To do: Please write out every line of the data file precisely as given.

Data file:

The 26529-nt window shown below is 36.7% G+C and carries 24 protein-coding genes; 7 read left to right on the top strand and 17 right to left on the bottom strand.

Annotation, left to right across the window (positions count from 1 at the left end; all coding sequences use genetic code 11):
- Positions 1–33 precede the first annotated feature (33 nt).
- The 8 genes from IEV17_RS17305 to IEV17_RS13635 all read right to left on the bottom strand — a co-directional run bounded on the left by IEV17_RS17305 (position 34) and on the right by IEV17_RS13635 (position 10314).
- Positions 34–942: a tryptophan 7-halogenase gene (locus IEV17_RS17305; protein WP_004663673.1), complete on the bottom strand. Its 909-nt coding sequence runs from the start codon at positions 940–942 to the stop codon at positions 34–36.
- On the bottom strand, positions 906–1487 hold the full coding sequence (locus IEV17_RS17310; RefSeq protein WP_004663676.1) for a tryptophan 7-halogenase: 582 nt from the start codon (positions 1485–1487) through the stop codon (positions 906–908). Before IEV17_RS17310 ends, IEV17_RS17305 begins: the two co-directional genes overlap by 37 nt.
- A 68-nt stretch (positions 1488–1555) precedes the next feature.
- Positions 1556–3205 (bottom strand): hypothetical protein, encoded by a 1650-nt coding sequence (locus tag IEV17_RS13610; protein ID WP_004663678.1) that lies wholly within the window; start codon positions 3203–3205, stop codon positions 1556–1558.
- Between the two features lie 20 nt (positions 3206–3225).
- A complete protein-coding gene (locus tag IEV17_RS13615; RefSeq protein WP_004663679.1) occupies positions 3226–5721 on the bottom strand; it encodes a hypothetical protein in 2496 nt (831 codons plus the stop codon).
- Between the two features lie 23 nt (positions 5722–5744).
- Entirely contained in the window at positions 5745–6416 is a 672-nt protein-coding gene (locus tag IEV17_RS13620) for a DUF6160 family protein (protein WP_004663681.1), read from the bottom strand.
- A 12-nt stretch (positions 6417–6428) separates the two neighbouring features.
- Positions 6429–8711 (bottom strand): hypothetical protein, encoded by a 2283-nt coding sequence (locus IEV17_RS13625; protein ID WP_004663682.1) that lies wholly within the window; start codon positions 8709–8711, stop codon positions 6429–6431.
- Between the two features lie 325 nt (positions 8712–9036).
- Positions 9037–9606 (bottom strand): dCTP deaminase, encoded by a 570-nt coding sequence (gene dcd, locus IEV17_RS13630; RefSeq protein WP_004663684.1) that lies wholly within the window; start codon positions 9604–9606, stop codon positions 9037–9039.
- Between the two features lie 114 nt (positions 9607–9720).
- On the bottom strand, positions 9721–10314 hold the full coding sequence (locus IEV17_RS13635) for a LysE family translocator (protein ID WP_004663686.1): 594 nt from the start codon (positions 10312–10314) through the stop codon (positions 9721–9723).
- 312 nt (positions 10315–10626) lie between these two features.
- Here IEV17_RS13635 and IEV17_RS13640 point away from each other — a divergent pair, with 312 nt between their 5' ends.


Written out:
The 26529-nt window shown below is 36.7% G+C and carries 24 protein-coding genes; 7 read left to right on the top strand and 17 right to left on the bottom strand.

Annotation, left to right across the window (positions count from 1 at the left end; all coding sequences use genetic code 11):
- Positions 1–33 precede the first annotated feature (33 nt).
- The 8 genes from IEV17_RS17305 to IEV17_RS13635 all read right to left on the bottom strand — a co-directional run bounded on the left by IEV17_RS17305 (position 34) and on the right by IEV17_RS13635 (position 10314).
- Positions 34–942: a tryptophan 7-halogenase gene (locus IEV17_RS17305; protein WP_004663673.1), complete on the bottom strand. Its 909-nt coding sequence runs from the start codon at positions 940–942 to the stop codon at positions 34–36.
- On the bottom strand, positions 906–1487 hold the full coding sequence (locus IEV17_RS17310; RefSeq protein WP_004663676.1) for a tryptophan 7-halogenase: 582 nt from the start codon (positions 1485–1487) through the stop codon (positions 906–908). Before IEV17_RS17310 ends, IEV17_RS17305 begins: the two co-directional genes overlap by 37 nt.
- A 68-nt stretch (positions 1488–1555) precedes the next feature.
- Positions 1556–3205 (bottom strand): hypothetical protein, encoded by a 1650-nt coding sequence (locus tag IEV17_RS13610; protein ID WP_004663678.1) that lies wholly within the window; start codon positions 3203–3205, stop codon positions 1556–1558.
- Between the two features lie 20 nt (positions 3206–3225).
- A complete protein-coding gene (locus tag IEV17_RS13615; RefSeq protein WP_004663679.1) occupies positions 3226–5721 on the bottom strand; it encodes a hypothetical protein in 2496 nt (831 codons plus the stop codon).
- Between the two features lie 23 nt (positions 5722–5744).
- Entirely contained in the window at positions 5745–6416 is a 672-nt protein-coding gene (locus tag IEV17_RS13620) for a DUF6160 family protein (protein WP_004663681.1), read from the bottom strand.
- A 12-nt stretch (positions 6417–6428) separates the two neighbouring features.
- Positions 6429–8711 (bottom strand): hypothetical protein, encoded by a 2283-nt coding sequence (locus IEV17_RS13625; protein ID WP_004663682.1) that lies wholly within the window; start codon positions 8709–8711, stop codon positions 6429–6431.
- Between the two features lie 325 nt (positions 8712–9036).
- Positions 9037–9606 (bottom strand): dCTP deaminase, encoded by a 570-nt coding sequence (gene dcd, locus IEV17_RS13630; RefSeq protein WP_004663684.1) that lies wholly within the window; start codon positions 9604–9606, stop codon positions 9037–9039.
- Between the two features lie 114 nt (positions 9607–9720).
- On the bottom strand, positions 9721–10314 hold the full coding sequence (locus IEV17_RS13635) for a LysE family translocator (protein ID WP_004663686.1): 594 nt from the start codon (positions 10312–10314) through the stop codon (positions 9721–9723).
- 312 nt (positions 10315–10626) lie between these two features.
- Here IEV17_RS13635 and IEV17_RS13640 point away from each other — a divergent pair, with 312 nt between their 5' ends.